Welcome, Friend!

It looks like you're new here. If you want to get involved, click one of these buttons!

advertisement

Quick Start Forum Video Tutorial

    Forum-Tutorial-Screenshot
Protect anonymity
We strongly suggest that members do not include their email addresses. Once that is published , your email address is available to anyone on the internet , including hackers.

Notice
All discussions and comments that contain an external URL will be automatically moved to the spam queue. No external URL pointing to a medical web site is permitted. Forum rules also indicate that you need prior moderator approval. If you are going to post an external URL, contact one of the moderators to get their approval.
There are no medical professionals on this forum side of the site. Therefore, no one is capable or permitted to provide any type of medical advice.
This includes any analysis, interpretation, or advice based on any diagnostic test

The main site has all the formal medical articles and videos for you to research on.
advertisement

Pain after Surgery

I could just cry.  After pain management and patience, l finally told my doctor I was ready for surgery.  Back fusion on L4 - 5 the beginning of this month.  Things seemed to go good, side from a bad reaction to the anesthesia.  So now I'm 2 weeks out of the hospital.  My left leg really hurts from the chin to the foot.  It just aches, feels numb.  It's really painful.

Any advise ?
advertisement

Comments

  • hvillshhvills Suzhou, ChinaPosts: 971
    edited 03/23/2016 - 9:57 AM

    Kathleen

    It's very common to have leg/foot pain/numbness after lumbar fusion surgery.  Your nerves were badly crushed by your messed up spine and even though your surgeon fixed the mechanics of your back... it will take many weeks or months for your nerves to heal.  Until the inflammation of the nerves subsides they will still fire and cause lots of pain and discomfort... maybe even more than before surgery.  After my second fusion it took 4 long horrible months for the nerves in my right leg to calm down... hopefully yours will calm down faster.   About the only thing you can do is ask your doctor for strong pain meds.   Hang in there... 2 weeks post op is still early days for lumbar fusion.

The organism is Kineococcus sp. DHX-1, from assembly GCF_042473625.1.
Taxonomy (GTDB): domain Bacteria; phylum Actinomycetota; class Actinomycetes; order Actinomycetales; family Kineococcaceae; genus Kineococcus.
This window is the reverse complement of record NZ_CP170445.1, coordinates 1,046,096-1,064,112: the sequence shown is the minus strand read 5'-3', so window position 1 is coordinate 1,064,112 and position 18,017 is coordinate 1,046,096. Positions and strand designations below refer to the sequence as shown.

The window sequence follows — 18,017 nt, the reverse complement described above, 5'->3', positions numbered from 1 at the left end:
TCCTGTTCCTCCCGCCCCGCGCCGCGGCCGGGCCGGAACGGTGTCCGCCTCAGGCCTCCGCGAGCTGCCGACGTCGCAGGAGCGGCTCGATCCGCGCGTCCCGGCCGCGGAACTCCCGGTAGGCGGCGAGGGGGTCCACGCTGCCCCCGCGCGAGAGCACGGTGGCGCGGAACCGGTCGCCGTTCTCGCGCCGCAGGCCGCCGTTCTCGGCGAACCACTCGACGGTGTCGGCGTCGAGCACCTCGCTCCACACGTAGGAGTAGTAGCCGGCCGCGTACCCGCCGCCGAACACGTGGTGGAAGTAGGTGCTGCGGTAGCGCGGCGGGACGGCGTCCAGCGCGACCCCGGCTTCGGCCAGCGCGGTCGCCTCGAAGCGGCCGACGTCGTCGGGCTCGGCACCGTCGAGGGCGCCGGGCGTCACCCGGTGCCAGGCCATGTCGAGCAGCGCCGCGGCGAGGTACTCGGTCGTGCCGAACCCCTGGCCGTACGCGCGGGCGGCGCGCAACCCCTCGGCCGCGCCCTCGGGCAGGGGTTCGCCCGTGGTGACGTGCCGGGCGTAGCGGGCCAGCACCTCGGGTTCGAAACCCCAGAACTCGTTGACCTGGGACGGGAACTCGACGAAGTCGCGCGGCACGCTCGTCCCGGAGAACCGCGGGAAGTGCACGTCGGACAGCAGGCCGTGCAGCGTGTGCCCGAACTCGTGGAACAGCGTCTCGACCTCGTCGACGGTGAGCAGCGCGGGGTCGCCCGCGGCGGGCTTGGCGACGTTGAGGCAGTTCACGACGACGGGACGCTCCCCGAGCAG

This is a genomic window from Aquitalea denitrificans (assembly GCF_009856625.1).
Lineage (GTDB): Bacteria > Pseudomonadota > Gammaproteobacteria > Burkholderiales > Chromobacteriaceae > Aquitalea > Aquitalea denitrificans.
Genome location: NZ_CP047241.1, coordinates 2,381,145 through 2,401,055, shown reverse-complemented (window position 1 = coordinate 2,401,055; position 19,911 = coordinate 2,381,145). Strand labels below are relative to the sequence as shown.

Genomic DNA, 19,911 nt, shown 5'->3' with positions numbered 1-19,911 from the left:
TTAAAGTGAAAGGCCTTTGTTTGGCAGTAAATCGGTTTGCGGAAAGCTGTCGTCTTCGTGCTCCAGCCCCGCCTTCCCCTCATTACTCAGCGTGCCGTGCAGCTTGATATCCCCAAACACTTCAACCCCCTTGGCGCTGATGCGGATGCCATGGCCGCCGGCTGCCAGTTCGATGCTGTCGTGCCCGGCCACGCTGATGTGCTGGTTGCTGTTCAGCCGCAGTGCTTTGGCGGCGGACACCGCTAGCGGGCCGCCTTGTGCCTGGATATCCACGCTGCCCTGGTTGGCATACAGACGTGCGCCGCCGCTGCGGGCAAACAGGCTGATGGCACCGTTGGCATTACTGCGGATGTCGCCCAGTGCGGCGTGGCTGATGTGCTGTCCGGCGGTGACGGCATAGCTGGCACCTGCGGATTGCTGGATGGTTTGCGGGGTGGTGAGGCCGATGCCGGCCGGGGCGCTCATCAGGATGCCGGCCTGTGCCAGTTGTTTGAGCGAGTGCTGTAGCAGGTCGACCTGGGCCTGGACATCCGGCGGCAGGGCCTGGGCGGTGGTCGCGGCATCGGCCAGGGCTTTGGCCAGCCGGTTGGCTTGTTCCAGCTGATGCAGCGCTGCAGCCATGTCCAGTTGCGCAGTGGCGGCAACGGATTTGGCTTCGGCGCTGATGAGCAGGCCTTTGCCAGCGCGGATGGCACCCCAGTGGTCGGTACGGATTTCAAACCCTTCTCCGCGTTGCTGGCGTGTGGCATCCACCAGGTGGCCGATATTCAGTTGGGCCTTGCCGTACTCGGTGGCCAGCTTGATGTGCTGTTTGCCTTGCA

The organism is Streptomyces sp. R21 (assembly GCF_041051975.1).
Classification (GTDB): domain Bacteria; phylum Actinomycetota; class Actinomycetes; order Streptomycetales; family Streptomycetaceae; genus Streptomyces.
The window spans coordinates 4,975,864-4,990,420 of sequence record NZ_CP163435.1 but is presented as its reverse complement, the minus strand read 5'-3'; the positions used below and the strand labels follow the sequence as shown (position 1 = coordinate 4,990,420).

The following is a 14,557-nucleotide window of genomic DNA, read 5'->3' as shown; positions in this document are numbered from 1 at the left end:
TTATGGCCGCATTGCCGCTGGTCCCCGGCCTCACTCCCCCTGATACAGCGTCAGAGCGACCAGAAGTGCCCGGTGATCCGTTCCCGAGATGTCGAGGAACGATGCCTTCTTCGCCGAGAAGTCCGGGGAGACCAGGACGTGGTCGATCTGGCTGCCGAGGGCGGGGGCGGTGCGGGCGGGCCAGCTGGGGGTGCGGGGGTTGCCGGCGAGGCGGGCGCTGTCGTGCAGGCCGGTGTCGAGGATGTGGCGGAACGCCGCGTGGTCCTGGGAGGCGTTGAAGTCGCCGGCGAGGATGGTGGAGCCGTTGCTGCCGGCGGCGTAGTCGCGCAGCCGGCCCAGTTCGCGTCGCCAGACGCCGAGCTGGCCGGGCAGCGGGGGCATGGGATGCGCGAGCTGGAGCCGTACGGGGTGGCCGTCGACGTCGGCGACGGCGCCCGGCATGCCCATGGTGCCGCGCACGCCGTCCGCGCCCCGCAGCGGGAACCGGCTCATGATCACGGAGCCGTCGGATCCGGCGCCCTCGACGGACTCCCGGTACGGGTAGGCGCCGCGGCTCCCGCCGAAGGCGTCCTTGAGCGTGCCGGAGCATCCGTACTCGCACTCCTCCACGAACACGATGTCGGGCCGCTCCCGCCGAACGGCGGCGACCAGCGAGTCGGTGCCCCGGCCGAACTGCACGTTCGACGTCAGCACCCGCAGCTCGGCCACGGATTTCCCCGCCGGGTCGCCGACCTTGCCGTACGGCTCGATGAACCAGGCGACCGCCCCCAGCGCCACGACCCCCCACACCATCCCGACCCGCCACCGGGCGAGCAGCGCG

Harry - 65 year old male...
    PLIF L4-L5-S1 due to disc degeneration... May 23, 2013
    PLIF L5-S1 due to failed fusion and broken screw... Jan 19, 2015
    Microdiscectomy, decompression L3-L4 due to herniated disc... Jan 19, 2015
  • bugslybbugsly MinnesotaPosts: 31
    I also just had a fusion from L3 to S1.  I'm 4 weeds post op. and my left leg aches when I'm laying down.  Muscle relaxers do not help.  It sure keeps me from sleeping.  Last night I found out if I let the leg hang over the bed side it goes away. Also I do not take pain medicine any more, I tried one and it didn't help. It does take time to get back to normal.  Patiently waiting.
  • advertisement
  • JatcoJJatco CanadaPosts: 22
    I concur with the comments above, as I too am in a similar situation. I'm 6 weeks post op after laminectomy and fusion at L4-5. Thought I'd be pain free after the surgery, but Not. I too have some pain, ( it has decreased since, slowly) on my right leg, now, below the knee, thru the shin and calf to my toes along with numbness. After stopping the morphine pills (2mg) and T3 (tylenol 3 with codine), my surgeon recommended Lyrica. It has helped, but the pain is still there. The only thing is to bear with it, try the meds ( non-narcotics) if needed. It will get better, but as Kathleen mentioned, 2 weeks post op is still early.. It was for me too, but now 6 weeks post, things are improving..every so slowly.